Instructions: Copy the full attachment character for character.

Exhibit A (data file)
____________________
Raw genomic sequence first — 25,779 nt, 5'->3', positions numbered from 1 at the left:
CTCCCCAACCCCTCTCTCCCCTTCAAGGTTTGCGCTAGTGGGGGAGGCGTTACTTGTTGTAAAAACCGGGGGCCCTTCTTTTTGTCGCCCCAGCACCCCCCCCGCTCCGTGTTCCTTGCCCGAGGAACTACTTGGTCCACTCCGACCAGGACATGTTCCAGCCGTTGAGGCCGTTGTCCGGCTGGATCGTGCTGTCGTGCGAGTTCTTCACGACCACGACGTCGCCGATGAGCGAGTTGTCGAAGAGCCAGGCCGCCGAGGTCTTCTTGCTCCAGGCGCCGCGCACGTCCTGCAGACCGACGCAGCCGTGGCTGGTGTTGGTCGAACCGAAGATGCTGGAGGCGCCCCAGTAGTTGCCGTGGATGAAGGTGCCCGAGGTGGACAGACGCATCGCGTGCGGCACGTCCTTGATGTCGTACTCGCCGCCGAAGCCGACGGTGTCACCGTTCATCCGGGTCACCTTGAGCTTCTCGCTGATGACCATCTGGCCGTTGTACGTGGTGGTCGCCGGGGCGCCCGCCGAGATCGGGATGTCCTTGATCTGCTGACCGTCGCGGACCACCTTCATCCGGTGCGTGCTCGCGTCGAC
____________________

Raw genomic sequence first — 25,779 nt, 5'->3', positions numbered from 1 at the left:
CTCCCCAACCCCTCTCTCCCCTTCAAGGTTTGCGCTAGTGGGGGAGGCGTTACTTGTTGTAAAAACCGGGGGCCCTTCTTTTTGTCGCCCCAGCACCCCCCCCGCTCCGTGTTCCTTGCCCGAGGAACTACTTGGTCCACTCCGACCAGGACATGTTCCAGCCGTTGAGGCCGTTGTCCGGCTGGATCGTGCTGTCGTGCGAGTTCTTCACGACCACGACGTCGCCGATGAGCGAGTTGTCGAAGAGCCAGGCCGCCGAGGTCTTCTTGCTCCAGGCGCCGCGCACGTCCTGCAGACCGACGCAGCCGTGGCTGGTGTTGGTCGAACCGAAGATGCTGGAGGCGCCCCAGTAGTTGCCGTGGATGAAGGTGCCCGAGGTGGACAGACGCATCGCGTGCGGCACGTCCTTGATGTCGTACTCGCCGCCGAAGCCGACGGTGTCACCGTTCATCCGGGTCACCTTGAGCTTCTCGCTGATGACCATCTGGCCGTTGTACGTGGTGGTCGCCGGGGCGCCCGCCGAGATCGGGATGTCCTTGATCTGCTGACCGTCGCGGACCACCTTCATCCGGTGCGTGCTCGCGTCGAC